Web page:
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Faial Island

Faial Island (Portuguese pronunciation: [fɐˈjal]), also known in English as Fayal, is a Portuguese island of the Central Group (Portuguese: Grupo Central) of the Azores, in the Atlantic Ocean.

The Capelinhos Volcano, the westernmost point of the island, may be considered the westernmost point of Europe (if the Monchique Islet, near Flores Island, is considered part of North America, since it sits on the North American Plate). The largest town in the island is Horta.

With its nearest neighbors, Pico (east across the channel) and São Jorge (northeast across the channel), it forms an area commonly known as the Triângulo (English: Triangle). The island has also been referred to as the Ilha Azul (English: Blue Island), derived from the writings of Portuguese poet Raul Brandão, due to the large number of hydrangeas that bloom during the summer months.
Along with other islands in the Azores archipelago, the island of Faial is volcanic, being one of the most volcanically active islands of the archipelago, and is close to the tectonic rift between the European and North American Plates. The island can be considered (from a geophysical perspective) the westernmost point of Europe (the two islands west of Faial, Flores, and Corvo, are already on the American plate).

The island is shaped as an irregular pentagon, that occupies an area of approximately 173 square kilometres (67 sq mi), and formed along a leaky transform fault extending from the mid-Atlantic Ridge to the Hirondelle faults. This is the same fault that bisects the remainder of the Central Group of islands along a west-northwest to east-southeast orientation. Although formed by complex volcanological events, the current landmass is dominated by the crater of its central stratovolcano with relatively gently sloping flanks, showing little sign of major erosion.
Administratively, the island is governed as one municipality, with its government seat in the city of Horta. Operationally, there are thirteen civil parishes with their own assemblies, three of which (Angústias, Matriz, and Conceição) constitute the principal urbanized core:

- Angústias; urban parish that includes the escoria cones of Monte da Guia, Monte Escuro and Monte Carneiro, as well as the island's hospital, the major hotels, commercial and container port, and many historical buildings (such as the Fort of Santa Cruz, The Cedars, and the Church of Nossa Senhora das Angústias): 3,025 inhabitants (2003).

- Conceição; urbanized and rural parish connected to the city of Horta, with 1,157 inhabitants in 2001. It was one of the nuclei of the modern city of Horta, location of the historic forts of Alagoa and Bom Jesus, and location of the Courts building and Fayal Sport Club (and football field).

- Matriz; the urban heart of the city of Horta, with 2,523 inhabitants (2001); landmarks include the Horta Museum, Sociedade Recreativa Amor da Pátria, Império dos Nobres, the historic Clock Tower, the former Walter Bensaúde Hospital and the Horta Archive and the Public Library, as well as the location of the Municipal Government (Câmara Municipal da Horta).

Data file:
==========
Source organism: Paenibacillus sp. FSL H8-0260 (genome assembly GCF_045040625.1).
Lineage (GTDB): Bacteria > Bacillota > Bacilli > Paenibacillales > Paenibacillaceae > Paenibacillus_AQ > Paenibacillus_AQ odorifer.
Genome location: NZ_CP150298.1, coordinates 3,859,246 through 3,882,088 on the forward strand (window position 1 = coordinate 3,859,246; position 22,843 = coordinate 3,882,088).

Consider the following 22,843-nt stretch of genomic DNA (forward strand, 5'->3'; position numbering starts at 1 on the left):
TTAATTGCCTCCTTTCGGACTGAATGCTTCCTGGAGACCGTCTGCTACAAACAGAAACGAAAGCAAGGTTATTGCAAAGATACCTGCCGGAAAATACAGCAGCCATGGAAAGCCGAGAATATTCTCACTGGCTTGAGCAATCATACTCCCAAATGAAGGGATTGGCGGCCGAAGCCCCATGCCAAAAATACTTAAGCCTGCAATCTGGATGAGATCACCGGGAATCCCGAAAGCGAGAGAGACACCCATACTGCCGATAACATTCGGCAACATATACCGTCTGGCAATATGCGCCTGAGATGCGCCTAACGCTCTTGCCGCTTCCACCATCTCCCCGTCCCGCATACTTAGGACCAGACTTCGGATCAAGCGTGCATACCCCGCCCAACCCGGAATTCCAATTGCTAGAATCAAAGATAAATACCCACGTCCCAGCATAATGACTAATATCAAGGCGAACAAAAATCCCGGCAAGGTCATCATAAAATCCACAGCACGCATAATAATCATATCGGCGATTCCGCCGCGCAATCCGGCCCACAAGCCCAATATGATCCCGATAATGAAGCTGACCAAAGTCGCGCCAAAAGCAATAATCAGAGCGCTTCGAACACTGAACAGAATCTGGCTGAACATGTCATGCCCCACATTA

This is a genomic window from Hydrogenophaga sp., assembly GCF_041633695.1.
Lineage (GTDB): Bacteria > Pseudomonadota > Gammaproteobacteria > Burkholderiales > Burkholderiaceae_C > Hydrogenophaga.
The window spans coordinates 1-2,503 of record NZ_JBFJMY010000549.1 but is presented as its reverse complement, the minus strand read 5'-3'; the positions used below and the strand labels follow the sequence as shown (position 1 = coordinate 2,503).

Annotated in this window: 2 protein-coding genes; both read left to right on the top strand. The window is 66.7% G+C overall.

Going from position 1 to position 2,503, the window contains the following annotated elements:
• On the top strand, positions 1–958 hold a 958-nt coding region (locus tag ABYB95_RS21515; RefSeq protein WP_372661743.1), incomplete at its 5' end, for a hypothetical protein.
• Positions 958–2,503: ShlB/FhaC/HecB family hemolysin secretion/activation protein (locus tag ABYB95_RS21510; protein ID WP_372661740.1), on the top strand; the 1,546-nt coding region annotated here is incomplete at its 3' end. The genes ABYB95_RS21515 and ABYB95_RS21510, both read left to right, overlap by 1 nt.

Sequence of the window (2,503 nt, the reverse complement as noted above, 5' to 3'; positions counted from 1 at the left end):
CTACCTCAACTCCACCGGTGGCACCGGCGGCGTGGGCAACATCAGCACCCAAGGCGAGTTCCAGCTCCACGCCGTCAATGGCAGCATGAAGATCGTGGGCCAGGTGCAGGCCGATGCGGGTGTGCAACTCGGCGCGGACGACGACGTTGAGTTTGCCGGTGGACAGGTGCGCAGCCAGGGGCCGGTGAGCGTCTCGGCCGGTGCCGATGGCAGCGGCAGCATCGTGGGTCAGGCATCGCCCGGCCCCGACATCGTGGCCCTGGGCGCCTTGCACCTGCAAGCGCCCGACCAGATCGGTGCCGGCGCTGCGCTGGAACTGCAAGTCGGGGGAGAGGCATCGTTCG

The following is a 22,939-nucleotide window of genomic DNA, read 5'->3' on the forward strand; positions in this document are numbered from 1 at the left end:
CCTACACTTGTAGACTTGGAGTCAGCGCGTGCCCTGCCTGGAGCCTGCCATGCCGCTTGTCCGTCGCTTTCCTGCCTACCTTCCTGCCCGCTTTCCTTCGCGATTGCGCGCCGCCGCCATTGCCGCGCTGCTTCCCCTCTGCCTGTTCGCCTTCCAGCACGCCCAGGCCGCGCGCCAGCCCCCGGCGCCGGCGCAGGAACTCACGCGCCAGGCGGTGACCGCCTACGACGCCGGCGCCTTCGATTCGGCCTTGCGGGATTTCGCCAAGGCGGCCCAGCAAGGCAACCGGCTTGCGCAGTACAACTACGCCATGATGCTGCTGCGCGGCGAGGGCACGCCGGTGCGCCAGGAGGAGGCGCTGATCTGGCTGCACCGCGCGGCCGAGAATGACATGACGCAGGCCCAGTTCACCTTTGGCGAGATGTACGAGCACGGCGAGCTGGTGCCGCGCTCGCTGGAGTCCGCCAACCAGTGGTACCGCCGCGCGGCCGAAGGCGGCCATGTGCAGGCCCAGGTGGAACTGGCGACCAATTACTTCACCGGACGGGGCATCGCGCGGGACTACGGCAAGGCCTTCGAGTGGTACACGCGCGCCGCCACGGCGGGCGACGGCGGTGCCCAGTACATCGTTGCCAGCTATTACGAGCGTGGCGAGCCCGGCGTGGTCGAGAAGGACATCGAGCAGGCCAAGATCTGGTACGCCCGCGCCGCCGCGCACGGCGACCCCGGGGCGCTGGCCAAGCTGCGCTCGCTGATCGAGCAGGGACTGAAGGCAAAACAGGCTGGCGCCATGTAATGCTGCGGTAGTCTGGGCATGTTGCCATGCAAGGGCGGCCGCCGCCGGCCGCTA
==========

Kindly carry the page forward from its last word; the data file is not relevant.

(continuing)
Faial has been affected by various earthquakes and seismic events during its populated history. The most important were the 1759–1760 earthquakes and aftershocks that occurred around Christmas and New Year. Similar in nature, the 1926 earthquake which rumbled the city of Horta, in early-April, where damages were reported in Flamengos, Ribeirinha and Conceição. Then, on August 31 at 8:42, a new earthquake caused eight deaths and ruined buildings in Horta, as well as the parishes of Conceição, Praia do Almoxarife (ruining 220 homes), Flamengos, Feteira and Castelo Branco, Salao and most of the Lomba do Pilar. Approximately 4,138 homes and buildings were partially or totally damaged. Similar tremors and events were felt in 1957–1958 (Capelinhos eruption), then in 1963, and again in 1973. The 1998 Azores earthquake on July 9, which shook the islands of Faial, Pico and São Jorge at 07:19 (its epicentre north-northeast of Faial) measured 5.6 on the Richter scale and caused damages to the parishes of Riberinha, Pedro Miguel, Salão and Cedros and stronger damages in Castelo Branco (mainly Lombega), Flamengos and Praia do Almoxarife. Eight people died in the earthquake and 1,700 were left homeless.
Faial's early economic growth was propelled by cultivation and processing of woad, a blue-coloured dye produced from the plant (in Latin) Isatis tinctoria It was the only source for blue dye until the end of the 16th century[citation needed] when Portuguese trade routes started bringing indigo from the Far East. Economic and population growth was also spearheaded by many legends of tin and silver, perpetuated by members of the Portuguese court.

The economy of the island generated some prosperity until 1957, when the Capelinhos Volcano erupted in the western part of the island, reactivating emigration to North America, supported by promises of aid made by Massachusetts senator John F. Kennedy to the affected populations.

The main agricultural resources of the island are potatoes, cereals, fruits, and wines, along with cattle (which makes up its dairy and meat industry). The city of Horta is the centre of commerce and services of the island.

In the 1970s, after the Carnation Revolution, Portugal experienced economic growth, and an airport was opened; with it, tourists came. After Portugal's entry into the European Economic Community (EEC), the standard of living rapidly grew and today the population generally prospers.

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This text is based on the article Faial Island from the free encyclopedia Wikipedia and is licensed under the Creative Commons CC-BY-SA 3.0 Unported (short version). A list of the authors is available on Wikipedia.